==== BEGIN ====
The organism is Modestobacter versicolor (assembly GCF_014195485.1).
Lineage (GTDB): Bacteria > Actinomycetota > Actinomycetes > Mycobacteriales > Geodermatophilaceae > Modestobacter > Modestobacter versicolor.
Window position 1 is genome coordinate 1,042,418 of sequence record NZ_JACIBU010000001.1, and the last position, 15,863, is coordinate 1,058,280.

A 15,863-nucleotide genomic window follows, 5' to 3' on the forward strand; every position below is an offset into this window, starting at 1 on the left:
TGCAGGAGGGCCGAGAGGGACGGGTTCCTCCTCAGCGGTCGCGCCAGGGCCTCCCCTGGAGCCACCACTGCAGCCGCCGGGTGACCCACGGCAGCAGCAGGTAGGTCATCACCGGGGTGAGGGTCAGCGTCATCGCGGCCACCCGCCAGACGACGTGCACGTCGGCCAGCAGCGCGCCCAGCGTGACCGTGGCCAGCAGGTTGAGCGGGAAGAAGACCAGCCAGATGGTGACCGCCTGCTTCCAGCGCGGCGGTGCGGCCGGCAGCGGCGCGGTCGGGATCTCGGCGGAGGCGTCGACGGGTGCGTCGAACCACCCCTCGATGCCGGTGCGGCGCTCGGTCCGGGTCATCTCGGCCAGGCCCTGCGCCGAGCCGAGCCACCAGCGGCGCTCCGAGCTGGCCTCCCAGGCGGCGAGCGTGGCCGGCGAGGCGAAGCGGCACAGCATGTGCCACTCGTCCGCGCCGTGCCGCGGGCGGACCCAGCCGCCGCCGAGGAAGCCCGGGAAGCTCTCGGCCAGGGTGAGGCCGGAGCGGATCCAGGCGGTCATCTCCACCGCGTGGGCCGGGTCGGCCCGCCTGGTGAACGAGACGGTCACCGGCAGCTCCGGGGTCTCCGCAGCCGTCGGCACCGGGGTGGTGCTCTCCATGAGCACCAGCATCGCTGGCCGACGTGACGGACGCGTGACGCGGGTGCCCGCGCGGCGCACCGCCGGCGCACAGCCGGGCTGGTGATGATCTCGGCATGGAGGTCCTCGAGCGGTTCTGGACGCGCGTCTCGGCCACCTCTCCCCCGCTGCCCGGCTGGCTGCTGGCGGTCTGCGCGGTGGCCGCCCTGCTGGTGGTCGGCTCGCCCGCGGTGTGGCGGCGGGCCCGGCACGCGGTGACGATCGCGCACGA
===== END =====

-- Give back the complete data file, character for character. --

The organism is Modestobacter versicolor (assembly GCF_014195485.1).
Lineage (GTDB): Bacteria > Actinomycetota > Actinomycetes > Mycobacteriales > Geodermatophilaceae > Modestobacter > Modestobacter versicolor.
Window position 1 is genome coordinate 1,042,418 of sequence record NZ_JACIBU010000001.1, and the last position, 15,863, is coordinate 1,058,280.

A 15,863-nucleotide genomic window follows, 5' to 3' on the forward strand; every position below is an offset into this window, starting at 1 on the left:
TGCAGGAGGGCCGAGAGGGACGGGTTCCTCCTCAGCGGTCGCGCCAGGGCCTCCCCTGGAGCCACCACTGCAGCCGCCGGGTGACCCACGGCAGCAGCAGGTAGGTCATCACCGGGGTGAGGGTCAGCGTCATCGCGGCCACCCGCCAGACGACGTGCACGTCGGCCAGCAGCGCGCCCAGCGTGACCGTGGCCAGCAGGTTGAGCGGGAAGAAGACCAGCCAGATGGTGACCGCCTGCTTCCAGCGCGGCGGTGCGGCCGGCAGCGGCGCGGTCGGGATCTCGGCGGAGGCGTCGACGGGTGCGTCGAACCACCCCTCGATGCCGGTGCGGCGCTCGGTCCGGGTCATCTCGGCCAGGCCCTGCGCCGAGCCGAGCCACCAGCGGCGCTCCGAGCTGGCCTCCCAGGCGGCGAGCGTGGCCGGCGAGGCGAAGCGGCACAGCATGTGCCACTCGTCCGCGCCGTGCCGCGGGCGGACCCAGCCGCCGCCGAGGAAGCCCGGGAAGCTCTCGGCCAGGGTGAGGCCGGAGCGGATCCAGGCGGTCATCTCCACCGCGTGGGCCGGGTCGGCCCGCCTGGTGAACGAGACGGTCACCGGCAGCTCCGGGGTCTCCGCAGCCGTCGGCACCGGGGTGGTGCTCTCCATGAGCACCAGCATCGCTGGCCGACGTGACGGACGCGTGACGCGGGTGCCCGCGCGGCGCACCGCCGGCGCACAGCCGGGCTGGTGATGATCTCGGCATGGAGGTCCTCGAGCGGTTCTGGACGCGCGTCTCGGCCACCTCTCCCCCGCTGCCCGGCTGGCTGCTGGCGGTCTGCGCGGTGGCCGCCCTGCTGGTGGTCGGCTCGCCCGCGGTGTGGCGGCGGGCCCGGCACGCGGTGACGATCGCGCACGA